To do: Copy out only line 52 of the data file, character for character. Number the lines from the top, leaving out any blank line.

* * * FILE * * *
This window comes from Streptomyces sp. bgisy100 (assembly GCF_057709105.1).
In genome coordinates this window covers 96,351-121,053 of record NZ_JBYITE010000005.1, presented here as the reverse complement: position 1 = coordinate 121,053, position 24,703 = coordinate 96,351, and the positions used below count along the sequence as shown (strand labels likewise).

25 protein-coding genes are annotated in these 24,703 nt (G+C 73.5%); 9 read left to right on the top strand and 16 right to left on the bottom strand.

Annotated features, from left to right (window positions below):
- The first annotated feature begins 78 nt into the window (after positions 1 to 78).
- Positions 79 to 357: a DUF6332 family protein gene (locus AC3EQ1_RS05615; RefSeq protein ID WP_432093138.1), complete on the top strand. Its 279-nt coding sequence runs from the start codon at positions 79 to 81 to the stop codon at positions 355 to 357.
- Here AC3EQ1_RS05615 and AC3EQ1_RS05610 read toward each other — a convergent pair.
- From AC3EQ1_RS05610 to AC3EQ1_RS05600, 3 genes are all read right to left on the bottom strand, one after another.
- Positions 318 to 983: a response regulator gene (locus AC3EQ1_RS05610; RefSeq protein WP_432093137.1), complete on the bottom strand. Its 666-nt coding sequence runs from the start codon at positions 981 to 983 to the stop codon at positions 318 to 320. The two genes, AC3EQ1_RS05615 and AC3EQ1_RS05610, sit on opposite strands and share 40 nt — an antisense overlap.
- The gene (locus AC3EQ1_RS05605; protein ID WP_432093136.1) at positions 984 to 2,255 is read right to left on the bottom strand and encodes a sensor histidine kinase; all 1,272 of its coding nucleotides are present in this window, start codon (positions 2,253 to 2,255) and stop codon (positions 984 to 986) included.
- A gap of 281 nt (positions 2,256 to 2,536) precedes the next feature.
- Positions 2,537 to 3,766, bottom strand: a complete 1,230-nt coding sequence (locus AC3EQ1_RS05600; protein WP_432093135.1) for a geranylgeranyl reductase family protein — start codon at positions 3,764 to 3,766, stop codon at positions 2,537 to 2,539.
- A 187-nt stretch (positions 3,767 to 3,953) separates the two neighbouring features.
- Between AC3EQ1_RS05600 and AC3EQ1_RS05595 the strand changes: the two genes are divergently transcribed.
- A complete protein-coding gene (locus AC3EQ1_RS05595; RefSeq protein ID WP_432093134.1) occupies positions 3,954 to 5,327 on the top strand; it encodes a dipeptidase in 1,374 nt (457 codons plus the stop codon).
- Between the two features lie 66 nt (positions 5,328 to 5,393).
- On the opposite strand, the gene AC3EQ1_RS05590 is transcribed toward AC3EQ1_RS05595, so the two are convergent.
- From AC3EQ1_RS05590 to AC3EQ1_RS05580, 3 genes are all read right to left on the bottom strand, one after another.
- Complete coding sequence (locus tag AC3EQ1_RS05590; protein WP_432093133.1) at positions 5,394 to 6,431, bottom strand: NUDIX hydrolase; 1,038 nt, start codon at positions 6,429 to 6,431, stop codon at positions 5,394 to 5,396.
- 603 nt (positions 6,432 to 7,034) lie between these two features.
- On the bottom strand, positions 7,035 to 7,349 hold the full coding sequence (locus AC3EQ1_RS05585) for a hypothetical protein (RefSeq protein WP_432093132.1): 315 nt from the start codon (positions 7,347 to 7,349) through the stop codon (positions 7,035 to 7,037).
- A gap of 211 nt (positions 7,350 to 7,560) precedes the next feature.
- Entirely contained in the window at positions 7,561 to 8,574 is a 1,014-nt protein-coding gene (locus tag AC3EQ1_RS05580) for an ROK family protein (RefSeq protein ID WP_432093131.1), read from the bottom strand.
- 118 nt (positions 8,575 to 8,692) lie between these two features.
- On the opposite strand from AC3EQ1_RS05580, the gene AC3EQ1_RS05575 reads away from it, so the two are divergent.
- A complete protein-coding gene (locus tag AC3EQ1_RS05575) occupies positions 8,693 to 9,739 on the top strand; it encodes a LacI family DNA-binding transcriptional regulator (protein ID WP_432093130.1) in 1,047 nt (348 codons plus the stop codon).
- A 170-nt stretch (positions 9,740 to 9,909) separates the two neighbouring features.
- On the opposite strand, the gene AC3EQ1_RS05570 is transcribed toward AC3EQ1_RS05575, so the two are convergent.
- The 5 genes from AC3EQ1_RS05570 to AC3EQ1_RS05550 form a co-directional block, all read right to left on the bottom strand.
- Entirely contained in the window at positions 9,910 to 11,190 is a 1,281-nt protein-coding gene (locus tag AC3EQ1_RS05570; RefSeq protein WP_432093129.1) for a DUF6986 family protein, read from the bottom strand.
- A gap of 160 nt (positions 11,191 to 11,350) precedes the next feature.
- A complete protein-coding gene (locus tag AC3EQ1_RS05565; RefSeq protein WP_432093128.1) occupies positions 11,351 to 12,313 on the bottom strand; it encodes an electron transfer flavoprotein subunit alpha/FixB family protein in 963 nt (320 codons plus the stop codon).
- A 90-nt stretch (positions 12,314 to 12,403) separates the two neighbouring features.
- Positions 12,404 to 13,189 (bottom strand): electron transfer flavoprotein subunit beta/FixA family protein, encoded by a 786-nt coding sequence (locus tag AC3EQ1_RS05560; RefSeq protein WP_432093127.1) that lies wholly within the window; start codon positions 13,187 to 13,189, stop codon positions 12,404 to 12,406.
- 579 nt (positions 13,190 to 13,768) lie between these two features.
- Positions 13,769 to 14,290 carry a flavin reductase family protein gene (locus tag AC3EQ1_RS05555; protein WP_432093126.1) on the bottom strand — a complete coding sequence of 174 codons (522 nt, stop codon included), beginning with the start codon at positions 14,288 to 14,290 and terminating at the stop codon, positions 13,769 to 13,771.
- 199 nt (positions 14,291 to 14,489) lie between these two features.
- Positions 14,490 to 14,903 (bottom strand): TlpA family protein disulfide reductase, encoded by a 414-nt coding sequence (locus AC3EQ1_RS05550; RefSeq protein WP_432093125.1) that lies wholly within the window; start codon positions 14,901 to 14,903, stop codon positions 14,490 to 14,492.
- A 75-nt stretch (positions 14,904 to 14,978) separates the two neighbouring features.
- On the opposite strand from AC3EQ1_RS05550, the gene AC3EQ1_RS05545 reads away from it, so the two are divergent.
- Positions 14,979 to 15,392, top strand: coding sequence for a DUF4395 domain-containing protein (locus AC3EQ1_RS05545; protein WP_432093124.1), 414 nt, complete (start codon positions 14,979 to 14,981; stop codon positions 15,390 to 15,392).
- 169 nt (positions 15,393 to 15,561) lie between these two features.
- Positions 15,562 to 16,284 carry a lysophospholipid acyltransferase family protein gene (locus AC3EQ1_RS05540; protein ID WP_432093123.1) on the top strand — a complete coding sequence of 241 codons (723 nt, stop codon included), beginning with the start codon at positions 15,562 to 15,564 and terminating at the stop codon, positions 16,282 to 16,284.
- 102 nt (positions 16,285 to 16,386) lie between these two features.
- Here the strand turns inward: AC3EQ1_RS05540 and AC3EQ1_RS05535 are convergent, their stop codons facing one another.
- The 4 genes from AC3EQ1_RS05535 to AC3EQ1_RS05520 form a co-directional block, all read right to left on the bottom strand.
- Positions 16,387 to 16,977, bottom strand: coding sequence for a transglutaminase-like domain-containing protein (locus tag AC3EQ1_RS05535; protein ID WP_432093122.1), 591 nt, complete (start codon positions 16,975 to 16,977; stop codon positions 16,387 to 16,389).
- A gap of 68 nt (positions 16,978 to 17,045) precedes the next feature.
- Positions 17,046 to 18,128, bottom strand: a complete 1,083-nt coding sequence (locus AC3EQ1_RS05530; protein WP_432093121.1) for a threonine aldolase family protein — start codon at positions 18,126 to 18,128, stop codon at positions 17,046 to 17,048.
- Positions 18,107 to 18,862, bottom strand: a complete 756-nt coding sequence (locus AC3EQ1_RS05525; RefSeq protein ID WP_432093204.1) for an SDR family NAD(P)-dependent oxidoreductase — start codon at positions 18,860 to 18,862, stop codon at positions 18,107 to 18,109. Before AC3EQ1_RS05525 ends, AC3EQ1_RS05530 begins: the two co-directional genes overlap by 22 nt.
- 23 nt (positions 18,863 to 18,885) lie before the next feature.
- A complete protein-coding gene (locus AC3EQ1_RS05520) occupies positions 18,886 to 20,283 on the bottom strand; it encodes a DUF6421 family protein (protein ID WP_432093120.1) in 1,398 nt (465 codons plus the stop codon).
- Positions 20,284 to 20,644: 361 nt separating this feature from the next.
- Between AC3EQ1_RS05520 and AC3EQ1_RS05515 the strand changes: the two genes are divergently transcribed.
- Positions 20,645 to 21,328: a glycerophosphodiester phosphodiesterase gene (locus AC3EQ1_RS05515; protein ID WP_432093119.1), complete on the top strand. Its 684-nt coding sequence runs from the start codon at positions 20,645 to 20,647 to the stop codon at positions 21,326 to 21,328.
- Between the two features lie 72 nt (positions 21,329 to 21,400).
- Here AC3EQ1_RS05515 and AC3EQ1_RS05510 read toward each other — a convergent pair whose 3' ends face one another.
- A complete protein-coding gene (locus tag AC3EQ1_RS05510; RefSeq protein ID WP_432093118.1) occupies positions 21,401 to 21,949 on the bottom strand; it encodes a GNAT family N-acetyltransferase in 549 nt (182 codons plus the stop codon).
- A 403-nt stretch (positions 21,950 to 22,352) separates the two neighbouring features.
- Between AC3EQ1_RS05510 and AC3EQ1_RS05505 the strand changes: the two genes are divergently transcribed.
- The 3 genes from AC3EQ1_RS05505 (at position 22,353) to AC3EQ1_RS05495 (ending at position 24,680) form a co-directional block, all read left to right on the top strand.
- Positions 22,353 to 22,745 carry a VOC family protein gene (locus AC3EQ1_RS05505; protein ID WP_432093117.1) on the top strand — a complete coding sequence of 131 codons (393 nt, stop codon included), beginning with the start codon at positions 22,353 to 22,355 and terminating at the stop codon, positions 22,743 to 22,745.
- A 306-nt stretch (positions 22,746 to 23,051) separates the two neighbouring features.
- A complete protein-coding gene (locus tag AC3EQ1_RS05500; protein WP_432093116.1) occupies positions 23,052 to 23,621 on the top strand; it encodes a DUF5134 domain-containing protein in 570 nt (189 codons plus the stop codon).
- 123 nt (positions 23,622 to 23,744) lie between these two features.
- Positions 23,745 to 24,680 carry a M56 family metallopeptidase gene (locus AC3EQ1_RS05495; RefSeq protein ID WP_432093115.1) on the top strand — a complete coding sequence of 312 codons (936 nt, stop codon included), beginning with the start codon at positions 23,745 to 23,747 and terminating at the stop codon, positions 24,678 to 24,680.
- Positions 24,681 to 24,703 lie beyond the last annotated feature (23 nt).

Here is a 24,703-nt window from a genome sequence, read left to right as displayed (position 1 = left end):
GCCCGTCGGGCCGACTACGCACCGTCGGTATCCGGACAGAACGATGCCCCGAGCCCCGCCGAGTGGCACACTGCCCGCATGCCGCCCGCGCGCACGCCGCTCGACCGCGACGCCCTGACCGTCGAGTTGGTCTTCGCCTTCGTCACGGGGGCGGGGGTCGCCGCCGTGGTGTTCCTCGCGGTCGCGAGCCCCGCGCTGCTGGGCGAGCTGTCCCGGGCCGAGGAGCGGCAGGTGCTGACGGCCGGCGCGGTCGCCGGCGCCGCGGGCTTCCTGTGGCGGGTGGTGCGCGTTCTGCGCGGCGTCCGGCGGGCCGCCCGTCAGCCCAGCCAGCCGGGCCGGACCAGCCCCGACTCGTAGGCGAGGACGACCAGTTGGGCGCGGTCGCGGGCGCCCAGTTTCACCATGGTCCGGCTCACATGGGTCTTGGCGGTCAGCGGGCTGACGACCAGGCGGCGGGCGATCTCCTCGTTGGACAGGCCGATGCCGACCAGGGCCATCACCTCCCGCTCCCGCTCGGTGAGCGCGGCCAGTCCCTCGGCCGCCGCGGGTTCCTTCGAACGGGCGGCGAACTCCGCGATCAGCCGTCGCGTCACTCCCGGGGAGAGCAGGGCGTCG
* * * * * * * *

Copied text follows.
- A complete protein-coding gene (locus AC3EQ1_RS05520) occupies positions 18,886 to 20,283 on the bottom strand; it encodes a DUF6421 family protein (protein ID WP_432093120.1) in 1,398 nt (465 codons plus the stop codon).